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Contact lens wearers with dry eye need multimodal treatment plan


Dry eye can compromise comfort of contact lens wear. Maintaining patients in their lenses requires management of the dry eye disease and proper lens fitting. Good selection of lens materials and care solutions are important, as is patient compliance with recommendations on lens wear and care.

Key Points

Reviewing the importance of managing dry eye, Dr. Gromacki said that because the CL inserts itself into the tear film, ea wearer with a deficient or dysfunctional tear film may become symptomatic.

"Improving the quality of the tear film will keep the patient more comfortable and prevent lens-induced damage to the cornea," Dr. Gromacki said.

Management of dry eye begins with proper diagnosis, which involves patient case history taking to uncover common symptoms-for example, dryness, redness, grittiness, excessive tearing, burning, and stinging-together with clinical evaluation to identify diagnostic signs. Clinicians should keep in mind, however, that patient symptoms may not correlate with the clinical findings.

Treatment is tailored to the severity of the dry eye disease and to the etiology, if it can be identified. Artificial tears are used in most patients as a first line of therapy, she said, and preservative-free products or those formulated with newer, transient preservatives are preferred. Understanding whether the patient primarily `has an aqueous deficient or evaporative dry eye condition can help guide selection among the various artificial tear formulations available.

For more moderate disease, thicker gel or drop formulations of artificial tears are preferred, and an ointment can be added at bedtime, she said. Punctal plugs may play a role. However, any existing inflammation should be addressed first because punctal plugs will prolong ocular surface exposure to inflammatory cytokines in the tear film, according to Dr. Gromacki.

"For patients with severe dry eye disease, artificial tears or even lubricant ointments may be needed frequently during the day," she said. "These patients probably need to discontinue CL wear, and the reality is that we may not be able to get them all back into their lenses."

Meibomian gland dysfunction

Identification and treatment of existing meibomian gland dysfunction (MGD) also is essential in the effective management of dry eye, Dr. Gromacki said. Treatment involves lid hygiene with warm compresses, digital massage, and exfoliation. Lid scrubs with baby shampoo should not be used because the surfactants in the shampoo will break up the lipid secretions from the meibomian glands, she added.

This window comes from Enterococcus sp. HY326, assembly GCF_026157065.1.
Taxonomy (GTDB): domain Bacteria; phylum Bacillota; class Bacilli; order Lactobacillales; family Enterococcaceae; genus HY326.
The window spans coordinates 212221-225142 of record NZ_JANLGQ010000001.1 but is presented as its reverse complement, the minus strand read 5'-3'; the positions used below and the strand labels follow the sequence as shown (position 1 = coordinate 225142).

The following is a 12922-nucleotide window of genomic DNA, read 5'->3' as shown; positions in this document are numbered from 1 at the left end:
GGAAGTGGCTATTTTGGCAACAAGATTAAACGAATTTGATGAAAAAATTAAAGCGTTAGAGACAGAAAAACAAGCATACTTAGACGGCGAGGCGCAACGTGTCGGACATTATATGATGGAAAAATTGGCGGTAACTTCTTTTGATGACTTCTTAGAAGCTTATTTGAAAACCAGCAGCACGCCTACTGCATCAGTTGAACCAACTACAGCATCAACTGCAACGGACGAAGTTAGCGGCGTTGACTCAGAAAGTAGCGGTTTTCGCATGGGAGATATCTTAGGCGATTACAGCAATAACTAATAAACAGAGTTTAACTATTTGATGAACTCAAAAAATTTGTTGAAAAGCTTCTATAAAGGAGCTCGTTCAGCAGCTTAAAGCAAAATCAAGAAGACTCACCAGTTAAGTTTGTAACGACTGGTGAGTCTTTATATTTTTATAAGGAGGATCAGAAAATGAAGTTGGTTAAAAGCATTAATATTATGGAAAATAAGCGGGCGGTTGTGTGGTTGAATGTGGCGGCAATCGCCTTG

Short-course treatment with oral doxycycline or minocycline also may play a role, and there is emerging evidence that lower doses offering anti-inflammatory activity without an antibiotic effect may be effective, she said. Dr. Badowski noted, however, that she reserves oral doxycycline treatment as a last resort in the interest of avoiding photosensitivity reactions for patients in her geographic area, where there is sunshine 300 days of the year. For patients with MGD, nutritional supplementation with omega-3 fatty acids also can be beneficial to improve the quality of the lipid secretions, she said.

Other issues to consider are the presence of ocular allergy, which should be treated with a dual-acting antihistamine/mast cell stabilizer or topical corticosteroid, such as loteprednol etabonate (Alrex or Lotemax, Bausch & Lomb) as needed, Dr. Gromacki said. Recognition of the role of inflammation in the etiology of dry eye has been a major breakthrough in recent years, and inflammation can be managed with loteprednol etabonate or cyclosporine ophthalmic emulsion (Restasis, Allergan), she said.

Observing patients for the quality of their blink also is worthwhile, Dr. Gromacki said. "A good, complete blink that effectively restores a fresh tear film layer over the ocular surface is important and something that we can train patients to do," she explained.

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